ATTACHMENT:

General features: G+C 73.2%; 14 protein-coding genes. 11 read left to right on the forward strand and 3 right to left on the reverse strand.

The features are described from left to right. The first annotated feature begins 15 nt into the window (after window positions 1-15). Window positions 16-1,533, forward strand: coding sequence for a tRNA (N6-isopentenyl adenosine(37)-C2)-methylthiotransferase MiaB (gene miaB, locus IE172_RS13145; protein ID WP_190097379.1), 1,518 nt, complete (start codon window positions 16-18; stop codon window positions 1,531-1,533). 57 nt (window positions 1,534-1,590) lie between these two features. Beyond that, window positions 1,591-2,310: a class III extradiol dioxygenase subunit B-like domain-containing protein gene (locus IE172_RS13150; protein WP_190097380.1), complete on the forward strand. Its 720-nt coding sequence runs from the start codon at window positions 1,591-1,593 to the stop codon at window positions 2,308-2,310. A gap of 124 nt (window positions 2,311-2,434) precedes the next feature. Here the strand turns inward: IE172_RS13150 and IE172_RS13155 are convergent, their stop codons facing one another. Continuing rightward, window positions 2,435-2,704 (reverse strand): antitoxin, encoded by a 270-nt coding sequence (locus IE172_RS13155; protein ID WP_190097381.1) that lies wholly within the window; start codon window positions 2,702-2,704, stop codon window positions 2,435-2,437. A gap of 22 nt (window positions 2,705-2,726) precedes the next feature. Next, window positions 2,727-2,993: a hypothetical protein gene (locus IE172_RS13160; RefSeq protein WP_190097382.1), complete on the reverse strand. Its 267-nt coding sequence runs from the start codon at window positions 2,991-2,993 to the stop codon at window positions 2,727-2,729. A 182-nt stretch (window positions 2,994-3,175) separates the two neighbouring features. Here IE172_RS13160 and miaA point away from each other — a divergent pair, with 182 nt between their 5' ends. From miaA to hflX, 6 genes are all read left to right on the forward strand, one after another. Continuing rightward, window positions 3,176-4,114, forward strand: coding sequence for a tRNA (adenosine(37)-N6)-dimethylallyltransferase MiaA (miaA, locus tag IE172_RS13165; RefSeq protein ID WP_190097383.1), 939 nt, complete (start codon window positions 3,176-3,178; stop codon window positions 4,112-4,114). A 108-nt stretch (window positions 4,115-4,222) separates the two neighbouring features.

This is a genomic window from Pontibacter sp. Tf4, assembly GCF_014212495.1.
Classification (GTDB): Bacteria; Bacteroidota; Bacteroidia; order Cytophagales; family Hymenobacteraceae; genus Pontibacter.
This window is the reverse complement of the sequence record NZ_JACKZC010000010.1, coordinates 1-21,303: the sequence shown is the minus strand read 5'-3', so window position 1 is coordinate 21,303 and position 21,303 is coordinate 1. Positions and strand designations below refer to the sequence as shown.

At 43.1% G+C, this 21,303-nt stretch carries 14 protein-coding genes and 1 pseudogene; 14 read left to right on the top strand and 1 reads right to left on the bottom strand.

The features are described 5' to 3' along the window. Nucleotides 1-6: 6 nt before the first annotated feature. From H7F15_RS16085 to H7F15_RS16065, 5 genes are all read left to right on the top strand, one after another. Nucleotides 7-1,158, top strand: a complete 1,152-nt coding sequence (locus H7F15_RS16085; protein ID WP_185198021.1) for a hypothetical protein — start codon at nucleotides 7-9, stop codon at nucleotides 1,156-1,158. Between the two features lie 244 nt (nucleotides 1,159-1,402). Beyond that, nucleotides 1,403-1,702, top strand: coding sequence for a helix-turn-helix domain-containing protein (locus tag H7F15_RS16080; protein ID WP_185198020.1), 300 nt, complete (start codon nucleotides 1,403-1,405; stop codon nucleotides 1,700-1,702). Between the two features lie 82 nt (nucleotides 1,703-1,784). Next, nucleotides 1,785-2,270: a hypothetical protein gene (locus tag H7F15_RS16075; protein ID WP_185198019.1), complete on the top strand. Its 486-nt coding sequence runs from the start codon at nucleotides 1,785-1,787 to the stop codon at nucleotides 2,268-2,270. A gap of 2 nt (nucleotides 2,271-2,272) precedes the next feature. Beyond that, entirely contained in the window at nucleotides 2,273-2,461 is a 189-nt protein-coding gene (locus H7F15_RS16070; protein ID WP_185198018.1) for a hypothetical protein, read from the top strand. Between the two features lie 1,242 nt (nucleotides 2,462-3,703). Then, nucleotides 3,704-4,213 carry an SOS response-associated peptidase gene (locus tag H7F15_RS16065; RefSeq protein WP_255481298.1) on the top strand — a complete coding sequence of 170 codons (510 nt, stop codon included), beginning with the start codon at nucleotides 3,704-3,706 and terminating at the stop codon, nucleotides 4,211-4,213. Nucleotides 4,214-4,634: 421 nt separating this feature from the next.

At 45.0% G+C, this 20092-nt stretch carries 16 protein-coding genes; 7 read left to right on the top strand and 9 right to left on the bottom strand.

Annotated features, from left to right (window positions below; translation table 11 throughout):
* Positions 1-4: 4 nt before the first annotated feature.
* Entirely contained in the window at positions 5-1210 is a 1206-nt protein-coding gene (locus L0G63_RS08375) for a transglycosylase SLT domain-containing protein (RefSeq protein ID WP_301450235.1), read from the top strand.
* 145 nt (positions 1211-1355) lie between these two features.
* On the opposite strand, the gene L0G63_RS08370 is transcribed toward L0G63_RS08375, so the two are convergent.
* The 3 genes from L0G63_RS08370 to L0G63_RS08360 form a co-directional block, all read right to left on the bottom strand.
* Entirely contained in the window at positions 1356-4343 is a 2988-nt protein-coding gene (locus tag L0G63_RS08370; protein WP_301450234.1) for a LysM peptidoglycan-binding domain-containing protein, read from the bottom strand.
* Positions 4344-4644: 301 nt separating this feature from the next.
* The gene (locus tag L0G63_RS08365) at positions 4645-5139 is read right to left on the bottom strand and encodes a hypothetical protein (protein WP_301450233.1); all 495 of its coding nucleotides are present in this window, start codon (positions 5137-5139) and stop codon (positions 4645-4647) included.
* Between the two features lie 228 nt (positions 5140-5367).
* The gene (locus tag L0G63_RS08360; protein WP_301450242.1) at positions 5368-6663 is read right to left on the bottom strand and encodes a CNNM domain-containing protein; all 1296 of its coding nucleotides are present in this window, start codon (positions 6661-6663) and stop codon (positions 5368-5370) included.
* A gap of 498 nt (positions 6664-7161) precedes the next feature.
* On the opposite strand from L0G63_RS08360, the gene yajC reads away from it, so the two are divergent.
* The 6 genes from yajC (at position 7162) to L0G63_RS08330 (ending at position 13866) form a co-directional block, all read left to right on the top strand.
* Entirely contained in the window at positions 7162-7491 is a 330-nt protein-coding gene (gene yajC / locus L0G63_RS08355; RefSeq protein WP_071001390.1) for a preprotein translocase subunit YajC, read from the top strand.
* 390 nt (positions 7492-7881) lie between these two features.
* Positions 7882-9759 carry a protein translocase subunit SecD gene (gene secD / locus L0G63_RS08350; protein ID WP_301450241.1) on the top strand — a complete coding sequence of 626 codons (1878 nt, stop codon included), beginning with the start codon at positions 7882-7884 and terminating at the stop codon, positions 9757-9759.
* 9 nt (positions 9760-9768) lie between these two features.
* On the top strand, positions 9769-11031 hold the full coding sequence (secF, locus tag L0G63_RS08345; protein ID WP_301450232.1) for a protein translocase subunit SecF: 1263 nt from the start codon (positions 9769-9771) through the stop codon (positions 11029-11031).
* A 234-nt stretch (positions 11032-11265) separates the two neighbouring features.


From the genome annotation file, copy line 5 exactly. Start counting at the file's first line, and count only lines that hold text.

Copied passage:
This window is the reverse complement of the sequence record NZ_JACKZC010000010.1, coordinates 1-21,303: the sequence shown is the minus strand read 5'-3', so window position 1 is coordinate 21,303 and position 21,303 is coordinate 1. Positions and strand designations below refer to the sequence as shown.